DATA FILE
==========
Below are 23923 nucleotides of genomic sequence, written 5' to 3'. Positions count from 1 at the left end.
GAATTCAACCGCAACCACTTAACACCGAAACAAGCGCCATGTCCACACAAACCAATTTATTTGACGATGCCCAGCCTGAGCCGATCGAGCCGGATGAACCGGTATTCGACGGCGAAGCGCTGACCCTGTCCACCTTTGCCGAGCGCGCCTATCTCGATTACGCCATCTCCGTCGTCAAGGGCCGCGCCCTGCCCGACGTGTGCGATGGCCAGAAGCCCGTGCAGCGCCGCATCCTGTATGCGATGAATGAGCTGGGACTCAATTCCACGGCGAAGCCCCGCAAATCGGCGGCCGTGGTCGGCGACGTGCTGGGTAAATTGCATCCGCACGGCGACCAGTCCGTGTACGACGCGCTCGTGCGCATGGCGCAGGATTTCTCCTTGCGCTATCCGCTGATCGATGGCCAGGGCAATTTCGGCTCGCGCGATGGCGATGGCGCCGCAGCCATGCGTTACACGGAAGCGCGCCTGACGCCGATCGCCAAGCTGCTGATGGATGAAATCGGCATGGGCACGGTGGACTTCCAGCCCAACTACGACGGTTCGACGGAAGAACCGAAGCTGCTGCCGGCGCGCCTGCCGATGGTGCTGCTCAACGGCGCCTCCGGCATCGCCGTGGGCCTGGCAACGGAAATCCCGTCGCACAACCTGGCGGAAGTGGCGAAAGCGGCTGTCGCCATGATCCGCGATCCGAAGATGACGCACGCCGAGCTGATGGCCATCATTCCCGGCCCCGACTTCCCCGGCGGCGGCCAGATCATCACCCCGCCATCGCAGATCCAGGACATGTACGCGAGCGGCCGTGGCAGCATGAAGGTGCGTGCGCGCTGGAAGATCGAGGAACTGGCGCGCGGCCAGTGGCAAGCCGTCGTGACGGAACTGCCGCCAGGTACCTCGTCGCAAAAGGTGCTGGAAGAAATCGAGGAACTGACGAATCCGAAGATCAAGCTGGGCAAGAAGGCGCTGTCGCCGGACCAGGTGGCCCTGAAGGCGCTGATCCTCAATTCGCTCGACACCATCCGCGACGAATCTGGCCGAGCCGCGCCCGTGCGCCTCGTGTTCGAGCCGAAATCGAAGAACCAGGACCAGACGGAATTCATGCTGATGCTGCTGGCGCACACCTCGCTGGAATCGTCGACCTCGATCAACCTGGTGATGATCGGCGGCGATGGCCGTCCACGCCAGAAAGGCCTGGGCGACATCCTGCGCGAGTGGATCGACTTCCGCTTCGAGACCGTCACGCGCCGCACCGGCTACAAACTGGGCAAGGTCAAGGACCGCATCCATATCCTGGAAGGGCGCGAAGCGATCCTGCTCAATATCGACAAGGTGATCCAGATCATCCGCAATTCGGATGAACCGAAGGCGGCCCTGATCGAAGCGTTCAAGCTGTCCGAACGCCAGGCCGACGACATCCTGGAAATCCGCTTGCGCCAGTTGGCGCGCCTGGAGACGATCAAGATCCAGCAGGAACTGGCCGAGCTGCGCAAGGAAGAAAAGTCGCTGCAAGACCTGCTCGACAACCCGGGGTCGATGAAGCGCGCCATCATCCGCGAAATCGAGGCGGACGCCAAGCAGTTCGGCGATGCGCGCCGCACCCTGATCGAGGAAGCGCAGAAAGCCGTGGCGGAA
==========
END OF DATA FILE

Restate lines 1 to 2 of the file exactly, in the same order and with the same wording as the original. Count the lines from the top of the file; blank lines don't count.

Below are 23923 nucleotides of genomic sequence, written 5' to 3'. Positions count from 1 at the left end.
GAATTCAACCGCAACCACTTAACACCGAAACAAGCGCCATGTCCACACAAACCAATTTATTTGACGATGCCCAGCCTGAGCCGATCGAGCCGGATGAACCGGTATTCGACGGCGAAGCGCTGACCCTGTCCACCTTTGCCGAGCGCGCCTATCTCGATTACGCCATCTCCGTCGTCAAGGGCCGCGCCCTGCCCGACGTGTGCGATGGCCAGAAGCCCGTGCAGCGCCGCATCCTGTATGCGATGAATGAGCTGGGACTCAATTCCACGGCGAAGCCCCGCAAATCGGCGGCCGTGGTCGGCGACGTGCTGGGTAAATTGCATCCGCACGGCGACCAGTCCGTGTACGACGCGCTCGTGCGCATGGCGCAGGATTTCTCCTTGCGCTATCCGCTGATCGATGGCCAGGGCAATTTCGGCTCGCGCGATGGCGATGGCGCCGCAGCCATGCGTTACACGGAAGCGCGCCTGACGCCGATCGCCAAGCTGCTGATGGATGAAATCGGCATGGGCACGGTGGACTTCCAGCCCAACTACGACGGTTCGACGGAAGAACCGAAGCTGCTGCCGGCGCGCCTGCCGATGGTGCTGCTCAACGGCGCCTCCGGCATCGCCGTGGGCCTGGCAACGGAAATCCCGTCGCACAACCTGGCGGAAGTGGCGAAAGCGGCTGTCGCCATGATCCGCGATCCGAAGATGACGCACGCCGAGCTGATGGCCATCATTCCCGGCCCCGACTTCCCCGGCGGCGGCCAGATCATCACCCCGCCATCGCAGATCCAGGACATGTACGCGAGCGGCCGTGGCAGCATGAAGGTGCGTGCGCGCTGGAAGATCGAGGAACTGGCGCGCGGCCAGTGGCAAGCCGTCGTGACGGAACTGCCGCCAGGTACCTCGTCGCAAAAGGTGCTGGAAGAAATCGAGGAACTGACGAATCCGAAGATCAAGCTGGGCAAGAAGGCGCTGTCGCCGGACCAGGTGGCCCTGAAGGCGCTGATCCTCAATTCGCTCGACACCATCCGCGACGAATCTGGCCGAGCCGCGCCCGTGCGCCTCGTGTTCGAGCCGAAATCGAAGAACCAGGACCAGACGGAATTCATGCTGATGCTGCTGGCGCACACCTCGCTGGAATCGTCGACCTCGATCAACCTGGTGATGATCGGCGGCGATGGCCGTCCACGCCAGAAAGGCCTGGGCGACATCCTGCGCGAGTGGATCGACTTCCGCTTCGAGACCGTCACGCGCCGCACCGGCTACAAACTGGGCAAGGTCAAGGACCGCATCCATATCCTGGAAGGGCGCGAAGCGATCCTGCTCAATATCGACAAGGTGATCCAGATCATCCGCAATTCGGATGAACCGAAGGCGGCCCTGATCGAAGCGTTCAAGCTGTCCGAACGCCAGGCCGACGACATCCTGGAAATCCGCTTGCGCCAGTTGGCGCGCCTGGAGACGATCAAGATCCAGCAGGAACTGGCCGAGCTGCGCAAGGAAGAAAAGTCGCTGCAAGACCTGCTCGACAACCCGGGGTCGATGAAGCGCGCCATCATCCGCGAAATCGAGGCGGACGCCAAGCAGTTCGGCGATGCGCGCCGCACCCTGATCGAGGAAGCGCAGAAAGCCGTGGCGGAA